Editor’s Note: This post is adapted from N. Blake Hearson’s new book, Go Now to Shiloh: A Biblical Theology of Sacred Space. The volume is available now from B&H Academic online and wherever Christian academic books are sold.
Because of the advent of Jesus, a significant shift took place in the idea of sacred space and communication with God. The importance of the former sacred places faded, and the focus moved to the person of Jesus himself. As we will see, Jesus became the connection point between God and mankind.
Jesus made his debut in the chaotic environment mentioned above with a message that challenged all to think about communication with God in a radically different way. While this idea is present in all four Gospels, John is the New Testament book that contains most of the language that focuses on Jesus’s relationship with sacred space. Indeed, the very first chapter of John’s Gospel conscientiously forces the reader to see how Jesus relates to God’s communication with man in the Old Testament.
In John 1, the Gospel links Jesus to the creation. In more ways than one, however, this link is only the beginning. The rest of John 1 is a deliberate effort to connect Jesus with the communication and fellowship between God and his people throughout the Old Testament. After the introduction of John the Baptist, in verses 9–14, we read:
There was the true Light which, coming into the world, enlightens every man. He was in the world, and the world was made through Him, and the world did not know Him. He came to His own, and those who were His own did not receive Him. But as many as received Him, to them He gave the right to become children of God, even to those who believe in His name, who were born, not of blood
nor of the will of the flesh nor of the will of man, but of God. And the Word became flesh, and dwelt among us, and we saw His glory, glory as of the only begotten from the Father, full of grace and truth.
The prologue to John’s Gospel is a review of the history of salvation that started with creation, systematically highlighting key covenantal events and linking these events with the person of Jesus.
Verse 14 reintroduces the tabernacle model. The phrase rendered “dwelt among us” by some translations is more literally rendered “tabernacled among us.” There is little disagreement among scholars about the fact that John has the tabernacle in mind when he states that the Word “set up a tent” among us.3 The word used for setting up a tent is σκηνόω, which has overtones of the “shekinah glory,” or the visible presence of God among the congregation of Israel, but also includes the basic idea of “setting up a tent.” John’s Jewish readers would certainly have picked up on this nuance. He thus utilized the image of flesh as the tent in which God dwells with his covenant people. It is fascinating to note that before the tabernacle, God’s presence among the people manifested as light veiled by a cloud. The tabernacle became the portable housing for this veiled light. John clearly intended to convey a connection between the Light, the patriarchs, the Exodus, the tabernacle, and Jesus in the prologue to his Gospel. In doing so, John masterfully linked Jesus with the old covenant while introducing something new at the same time.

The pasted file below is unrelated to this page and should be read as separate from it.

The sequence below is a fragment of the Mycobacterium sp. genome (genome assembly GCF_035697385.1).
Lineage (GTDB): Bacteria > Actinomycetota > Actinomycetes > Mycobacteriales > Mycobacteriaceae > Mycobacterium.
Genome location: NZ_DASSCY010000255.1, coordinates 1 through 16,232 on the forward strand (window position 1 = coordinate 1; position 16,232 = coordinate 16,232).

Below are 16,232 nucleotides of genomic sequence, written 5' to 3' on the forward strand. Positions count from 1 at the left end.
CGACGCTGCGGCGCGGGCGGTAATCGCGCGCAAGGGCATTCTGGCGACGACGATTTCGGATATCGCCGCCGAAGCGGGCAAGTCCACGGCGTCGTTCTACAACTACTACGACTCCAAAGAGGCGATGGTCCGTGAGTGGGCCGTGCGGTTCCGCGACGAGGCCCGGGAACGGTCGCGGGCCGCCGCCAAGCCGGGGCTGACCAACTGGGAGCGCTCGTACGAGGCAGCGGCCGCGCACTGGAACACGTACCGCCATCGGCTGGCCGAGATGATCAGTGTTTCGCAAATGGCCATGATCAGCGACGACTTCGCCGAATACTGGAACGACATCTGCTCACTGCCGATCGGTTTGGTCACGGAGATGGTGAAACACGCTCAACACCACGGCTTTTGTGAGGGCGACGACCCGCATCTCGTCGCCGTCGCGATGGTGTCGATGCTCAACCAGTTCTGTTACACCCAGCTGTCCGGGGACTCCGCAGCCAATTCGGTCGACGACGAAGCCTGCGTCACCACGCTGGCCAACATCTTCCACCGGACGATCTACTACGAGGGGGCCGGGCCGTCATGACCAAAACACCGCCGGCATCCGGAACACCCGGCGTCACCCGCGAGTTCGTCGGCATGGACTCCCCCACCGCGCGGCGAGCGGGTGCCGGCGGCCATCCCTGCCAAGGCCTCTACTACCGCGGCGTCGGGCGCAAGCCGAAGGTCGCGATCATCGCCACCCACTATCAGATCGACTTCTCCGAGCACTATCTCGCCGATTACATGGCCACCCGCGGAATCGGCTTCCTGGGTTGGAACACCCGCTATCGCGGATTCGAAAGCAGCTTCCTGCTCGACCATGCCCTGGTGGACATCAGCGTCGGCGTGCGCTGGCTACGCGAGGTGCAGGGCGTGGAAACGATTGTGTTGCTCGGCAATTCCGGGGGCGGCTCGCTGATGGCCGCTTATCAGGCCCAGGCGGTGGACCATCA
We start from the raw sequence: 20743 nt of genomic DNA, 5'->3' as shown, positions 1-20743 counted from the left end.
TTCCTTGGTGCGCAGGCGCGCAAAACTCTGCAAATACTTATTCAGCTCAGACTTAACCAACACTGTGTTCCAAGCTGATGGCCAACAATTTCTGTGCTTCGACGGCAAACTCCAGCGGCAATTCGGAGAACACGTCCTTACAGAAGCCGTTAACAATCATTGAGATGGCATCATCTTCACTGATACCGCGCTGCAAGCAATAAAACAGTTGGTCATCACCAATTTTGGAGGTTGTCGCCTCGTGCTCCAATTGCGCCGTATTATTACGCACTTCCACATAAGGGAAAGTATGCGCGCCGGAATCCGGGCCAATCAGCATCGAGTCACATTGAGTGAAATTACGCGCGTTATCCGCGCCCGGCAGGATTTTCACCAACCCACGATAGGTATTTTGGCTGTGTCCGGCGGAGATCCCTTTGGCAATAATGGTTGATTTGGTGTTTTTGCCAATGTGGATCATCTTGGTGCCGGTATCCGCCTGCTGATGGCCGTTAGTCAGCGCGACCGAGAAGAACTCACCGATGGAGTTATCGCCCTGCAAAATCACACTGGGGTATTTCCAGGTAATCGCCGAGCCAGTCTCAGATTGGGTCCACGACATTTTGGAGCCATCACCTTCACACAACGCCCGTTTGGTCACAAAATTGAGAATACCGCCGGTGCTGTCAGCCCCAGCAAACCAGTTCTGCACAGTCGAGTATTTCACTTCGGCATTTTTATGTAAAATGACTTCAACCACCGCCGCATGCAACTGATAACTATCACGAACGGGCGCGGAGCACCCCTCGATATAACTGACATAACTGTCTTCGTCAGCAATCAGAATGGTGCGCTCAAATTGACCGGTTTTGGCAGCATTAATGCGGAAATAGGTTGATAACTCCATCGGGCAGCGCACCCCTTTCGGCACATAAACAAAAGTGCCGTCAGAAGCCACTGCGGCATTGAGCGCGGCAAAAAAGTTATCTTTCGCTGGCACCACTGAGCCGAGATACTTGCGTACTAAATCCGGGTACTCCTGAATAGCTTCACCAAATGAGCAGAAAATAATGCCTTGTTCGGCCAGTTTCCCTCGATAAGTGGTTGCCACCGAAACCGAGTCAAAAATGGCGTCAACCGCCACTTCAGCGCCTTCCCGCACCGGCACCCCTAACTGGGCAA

John also presented Jesus as a new sort of tabernacle. As we saw in chapter 3, the tabernacle occupied the unique category of movable sacred space. Wherever the tabernacle was set up, that place became sacred because God was there and the people could communicate with him through it. Yet he also moved along with the tabernacle. The people were not limited to one place if they wanted to get in touch with God, because he moved with and led them. This was the closest parallel to the idea of God walking in the garden of Eden with Adam and Eve.
There was an evident difference between the Old Testament tabernacle and Jesus as the new one. With the old tabernacle, even touching the items associated with God led to certain death. Indeed, Uzzah found this out when, presumably with the best intentions, he tried to stabilize the teetering ark of the covenant and was struck dead (2 Sam 6:6–7). The tabernacle and the ark were associated with God’s presence, and an encounter with him was often deadly. The tabernacle was the movable link with God that carried on the Sinai encounter, wherein he told the Israelites not to come too near his presence, lest they too be struck down by his dangerous perfection. Yet Scripture paints a very different picture of Jesus. While John stated that Jesus was God “tabernacling” among his people, those who touched Jesus were not struck down. Instead, touching him often led to healing. For example, the woman with the issue of blood should have been destroyed when she came into contact with Jesus; instead, she was healed (Matt 9:20– 22). John tied this thought together with the statements of verse 14. The glory (δόξα) of God was revealed in the person of Jesus. God was once again present among his people; but this time, God’s presence brought healing because of Jesus’s imminent sacrifice.